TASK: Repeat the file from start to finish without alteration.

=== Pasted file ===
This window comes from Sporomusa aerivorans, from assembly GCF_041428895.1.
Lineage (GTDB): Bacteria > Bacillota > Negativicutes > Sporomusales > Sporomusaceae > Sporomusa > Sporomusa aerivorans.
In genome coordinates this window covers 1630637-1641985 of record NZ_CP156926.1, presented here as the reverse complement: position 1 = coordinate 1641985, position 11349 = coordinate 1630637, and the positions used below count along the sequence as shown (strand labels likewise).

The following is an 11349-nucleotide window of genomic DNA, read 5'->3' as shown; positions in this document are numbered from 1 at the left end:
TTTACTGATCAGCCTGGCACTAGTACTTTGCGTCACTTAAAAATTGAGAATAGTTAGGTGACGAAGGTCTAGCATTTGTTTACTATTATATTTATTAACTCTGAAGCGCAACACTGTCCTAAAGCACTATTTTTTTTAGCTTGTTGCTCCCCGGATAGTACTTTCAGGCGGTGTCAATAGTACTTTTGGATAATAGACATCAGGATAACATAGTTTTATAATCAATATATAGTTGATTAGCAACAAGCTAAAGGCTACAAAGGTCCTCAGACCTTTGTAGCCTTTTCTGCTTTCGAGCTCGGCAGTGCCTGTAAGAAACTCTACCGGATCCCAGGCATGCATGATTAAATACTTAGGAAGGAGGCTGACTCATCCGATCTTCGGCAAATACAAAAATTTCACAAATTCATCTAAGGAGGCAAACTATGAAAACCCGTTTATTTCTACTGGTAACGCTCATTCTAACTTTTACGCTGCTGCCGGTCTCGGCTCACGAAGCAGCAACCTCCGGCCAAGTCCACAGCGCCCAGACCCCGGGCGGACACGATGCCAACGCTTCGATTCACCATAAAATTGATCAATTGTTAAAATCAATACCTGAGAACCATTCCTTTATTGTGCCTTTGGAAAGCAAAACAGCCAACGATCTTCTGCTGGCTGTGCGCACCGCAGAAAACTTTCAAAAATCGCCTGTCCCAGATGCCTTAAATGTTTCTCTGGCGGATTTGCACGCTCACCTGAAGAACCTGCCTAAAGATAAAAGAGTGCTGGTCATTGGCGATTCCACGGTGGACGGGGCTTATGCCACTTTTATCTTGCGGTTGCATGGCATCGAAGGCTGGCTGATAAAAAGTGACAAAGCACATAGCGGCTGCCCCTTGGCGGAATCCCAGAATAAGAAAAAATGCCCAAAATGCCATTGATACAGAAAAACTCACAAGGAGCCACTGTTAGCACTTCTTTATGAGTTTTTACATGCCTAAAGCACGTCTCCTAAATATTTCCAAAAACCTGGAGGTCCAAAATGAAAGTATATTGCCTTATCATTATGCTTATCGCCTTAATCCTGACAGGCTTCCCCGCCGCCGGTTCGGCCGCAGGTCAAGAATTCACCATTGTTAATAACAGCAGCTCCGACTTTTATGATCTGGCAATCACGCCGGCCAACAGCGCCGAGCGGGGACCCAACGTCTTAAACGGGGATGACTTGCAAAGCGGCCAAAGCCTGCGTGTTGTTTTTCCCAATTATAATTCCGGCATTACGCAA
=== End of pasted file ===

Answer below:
This window comes from Sporomusa aerivorans, from assembly GCF_041428895.1.
Lineage (GTDB): Bacteria > Bacillota > Negativicutes > Sporomusales > Sporomusaceae > Sporomusa > Sporomusa aerivorans.
In genome coordinates this window covers 1630637-1641985 of record NZ_CP156926.1, presented here as the reverse complement: position 1 = coordinate 1641985, position 11349 = coordinate 1630637, and the positions used below count along the sequence as shown (strand labels likewise).

The following is an 11349-nucleotide window of genomic DNA, read 5'->3' as shown; positions in this document are numbered from 1 at the left end:
TTTACTGATCAGCCTGGCACTAGTACTTTGCGTCACTTAAAAATTGAGAATAGTTAGGTGACGAAGGTCTAGCATTTGTTTACTATTATATTTATTAACTCTGAAGCGCAACACTGTCCTAAAGCACTATTTTTTTTAGCTTGTTGCTCCCCGGATAGTACTTTCAGGCGGTGTCAATAGTACTTTTGGATAATAGACATCAGGATAACATAGTTTTATAATCAATATATAGTTGATTAGCAACAAGCTAAAGGCTACAAAGGTCCTCAGACCTTTGTAGCCTTTTCTGCTTTCGAGCTCGGCAGTGCCTGTAAGAAACTCTACCGGATCCCAGGCATGCATGATTAAATACTTAGGAAGGAGGCTGACTCATCCGATCTTCGGCAAATACAAAAATTTCACAAATTCATCTAAGGAGGCAAACTATGAAAACCCGTTTATTTCTACTGGTAACGCTCATTCTAACTTTTACGCTGCTGCCGGTCTCGGCTCACGAAGCAGCAACCTCCGGCCAAGTCCACAGCGCCCAGACCCCGGGCGGACACGATGCCAACGCTTCGATTCACCATAAAATTGATCAATTGTTAAAATCAATACCTGAGAACCATTCCTTTATTGTGCCTTTGGAAAGCAAAACAGCCAACGATCTTCTGCTGGCTGTGCGCACCGCAGAAAACTTTCAAAAATCGCCTGTCCCAGATGCCTTAAATGTTTCTCTGGCGGATTTGCACGCTCACCTGAAGAACCTGCCTAAAGATAAAAGAGTGCTGGTCATTGGCGATTCCACGGTGGACGGGGCTTATGCCACTTTTATCTTGCGGTTGCATGGCATCGAAGGCTGGCTGATAAAAAGTGACAAAGCACATAGCGGCTGCCCCTTGGCGGAATCCCAGAATAAGAAAAAATGCCCAAAATGCCATTGATACAGAAAAACTCACAAGGAGCCACTGTTAGCACTTCTTTATGAGTTTTTACATGCCTAAAGCACGTCTCCTAAATATTTCCAAAAACCTGGAGGTCCAAAATGAAAGTATATTGCCTTATCATTATGCTTATCGCCTTAATCCTGACAGGCTTCCCCGCCGCCGGTTCGGCCGCAGGTCAAGAATTCACCATTGTTAATAACAGCAGCTCCGACTTTTATGATCTGGCAATCACGCCGGCCAACAGCGCCGAGCGGGGACCCAACGTCTTAAACGGGGATGACTTGCAAAGCGGCCAAAGCCTGCGTGTTGTTTTTCCCAATTATAATTCCGGCATTACGCAA